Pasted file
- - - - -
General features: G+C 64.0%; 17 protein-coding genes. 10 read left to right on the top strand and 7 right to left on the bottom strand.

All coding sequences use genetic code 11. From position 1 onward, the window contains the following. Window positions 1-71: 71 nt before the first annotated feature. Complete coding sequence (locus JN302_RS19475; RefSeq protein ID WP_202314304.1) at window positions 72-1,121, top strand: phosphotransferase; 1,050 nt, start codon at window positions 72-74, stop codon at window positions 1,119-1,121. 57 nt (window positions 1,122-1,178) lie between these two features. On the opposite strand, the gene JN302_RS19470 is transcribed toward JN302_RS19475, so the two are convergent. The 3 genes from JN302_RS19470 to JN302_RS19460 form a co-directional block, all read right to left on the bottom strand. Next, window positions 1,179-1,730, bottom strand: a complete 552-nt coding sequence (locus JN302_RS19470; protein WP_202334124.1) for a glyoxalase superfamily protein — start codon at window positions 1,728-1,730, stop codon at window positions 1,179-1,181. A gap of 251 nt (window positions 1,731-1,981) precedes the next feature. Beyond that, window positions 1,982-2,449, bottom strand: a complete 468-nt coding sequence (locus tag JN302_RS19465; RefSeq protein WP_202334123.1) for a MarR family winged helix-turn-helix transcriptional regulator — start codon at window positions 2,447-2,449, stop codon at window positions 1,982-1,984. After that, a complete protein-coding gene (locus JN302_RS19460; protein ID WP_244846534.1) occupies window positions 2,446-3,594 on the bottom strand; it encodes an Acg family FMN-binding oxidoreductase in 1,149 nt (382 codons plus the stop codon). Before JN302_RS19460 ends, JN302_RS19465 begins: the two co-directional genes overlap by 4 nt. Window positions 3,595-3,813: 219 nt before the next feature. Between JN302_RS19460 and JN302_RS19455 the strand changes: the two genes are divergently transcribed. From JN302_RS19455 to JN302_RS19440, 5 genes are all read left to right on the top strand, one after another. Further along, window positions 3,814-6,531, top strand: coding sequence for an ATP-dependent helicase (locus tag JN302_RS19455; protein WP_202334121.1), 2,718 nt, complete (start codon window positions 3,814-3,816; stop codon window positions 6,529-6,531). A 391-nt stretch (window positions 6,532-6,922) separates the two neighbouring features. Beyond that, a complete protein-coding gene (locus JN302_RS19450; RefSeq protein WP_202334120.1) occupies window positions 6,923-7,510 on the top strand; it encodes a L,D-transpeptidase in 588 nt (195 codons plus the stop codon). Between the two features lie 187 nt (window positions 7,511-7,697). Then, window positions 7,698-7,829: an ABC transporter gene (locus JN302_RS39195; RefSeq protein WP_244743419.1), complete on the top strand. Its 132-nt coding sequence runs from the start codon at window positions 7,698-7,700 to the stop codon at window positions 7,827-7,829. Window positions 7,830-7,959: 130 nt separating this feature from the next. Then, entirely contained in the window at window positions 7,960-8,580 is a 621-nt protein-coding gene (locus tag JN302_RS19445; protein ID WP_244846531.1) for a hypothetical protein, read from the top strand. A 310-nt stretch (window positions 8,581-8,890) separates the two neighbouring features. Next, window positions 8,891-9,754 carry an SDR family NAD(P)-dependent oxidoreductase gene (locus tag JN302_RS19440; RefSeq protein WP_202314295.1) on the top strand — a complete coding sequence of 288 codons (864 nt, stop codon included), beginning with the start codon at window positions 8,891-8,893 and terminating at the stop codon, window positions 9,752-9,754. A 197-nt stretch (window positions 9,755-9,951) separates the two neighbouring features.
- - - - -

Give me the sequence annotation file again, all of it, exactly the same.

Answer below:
General features: G+C 64.0%; 17 protein-coding genes. 10 read left to right on the top strand and 7 right to left on the bottom strand.

All coding sequences use genetic code 11. From position 1 onward, the window contains the following. Window positions 1-71: 71 nt before the first annotated feature. Complete coding sequence (locus JN302_RS19475; RefSeq protein ID WP_202314304.1) at window positions 72-1,121, top strand: phosphotransferase; 1,050 nt, start codon at window positions 72-74, stop codon at window positions 1,119-1,121. 57 nt (window positions 1,122-1,178) lie between these two features. On the opposite strand, the gene JN302_RS19470 is transcribed toward JN302_RS19475, so the two are convergent. The 3 genes from JN302_RS19470 to JN302_RS19460 form a co-directional block, all read right to left on the bottom strand. Next, window positions 1,179-1,730, bottom strand: a complete 552-nt coding sequence (locus JN302_RS19470; protein WP_202334124.1) for a glyoxalase superfamily protein — start codon at window positions 1,728-1,730, stop codon at window positions 1,179-1,181. A gap of 251 nt (window positions 1,731-1,981) precedes the next feature. Beyond that, window positions 1,982-2,449, bottom strand: a complete 468-nt coding sequence (locus tag JN302_RS19465; RefSeq protein WP_202334123.1) for a MarR family winged helix-turn-helix transcriptional regulator — start codon at window positions 2,447-2,449, stop codon at window positions 1,982-1,984. After that, a complete protein-coding gene (locus JN302_RS19460; protein ID WP_244846534.1) occupies window positions 2,446-3,594 on the bottom strand; it encodes an Acg family FMN-binding oxidoreductase in 1,149 nt (382 codons plus the stop codon). Before JN302_RS19460 ends, JN302_RS19465 begins: the two co-directional genes overlap by 4 nt. Window positions 3,595-3,813: 219 nt before the next feature. Between JN302_RS19460 and JN302_RS19455 the strand changes: the two genes are divergently transcribed. From JN302_RS19455 to JN302_RS19440, 5 genes are all read left to right on the top strand, one after another. Further along, window positions 3,814-6,531, top strand: coding sequence for an ATP-dependent helicase (locus tag JN302_RS19455; protein WP_202334121.1), 2,718 nt, complete (start codon window positions 3,814-3,816; stop codon window positions 6,529-6,531). A 391-nt stretch (window positions 6,532-6,922) separates the two neighbouring features. Beyond that, a complete protein-coding gene (locus JN302_RS19450; RefSeq protein WP_202334120.1) occupies window positions 6,923-7,510 on the top strand; it encodes a L,D-transpeptidase in 588 nt (195 codons plus the stop codon). Between the two features lie 187 nt (window positions 7,511-7,697). Then, window positions 7,698-7,829: an ABC transporter gene (locus JN302_RS39195; RefSeq protein WP_244743419.1), complete on the top strand. Its 132-nt coding sequence runs from the start codon at window positions 7,698-7,700 to the stop codon at window positions 7,827-7,829. Window positions 7,830-7,959: 130 nt separating this feature from the next. Then, entirely contained in the window at window positions 7,960-8,580 is a 621-nt protein-coding gene (locus tag JN302_RS19445; protein ID WP_244846531.1) for a hypothetical protein, read from the top strand. A 310-nt stretch (window positions 8,581-8,890) separates the two neighbouring features. Next, window positions 8,891-9,754 carry an SDR family NAD(P)-dependent oxidoreductase gene (locus tag JN302_RS19440; RefSeq protein WP_202314295.1) on the top strand — a complete coding sequence of 288 codons (864 nt, stop codon included), beginning with the start codon at window positions 8,891-8,893 and terminating at the stop codon, window positions 9,752-9,754. A 197-nt stretch (window positions 9,755-9,951) separates the two neighbouring features.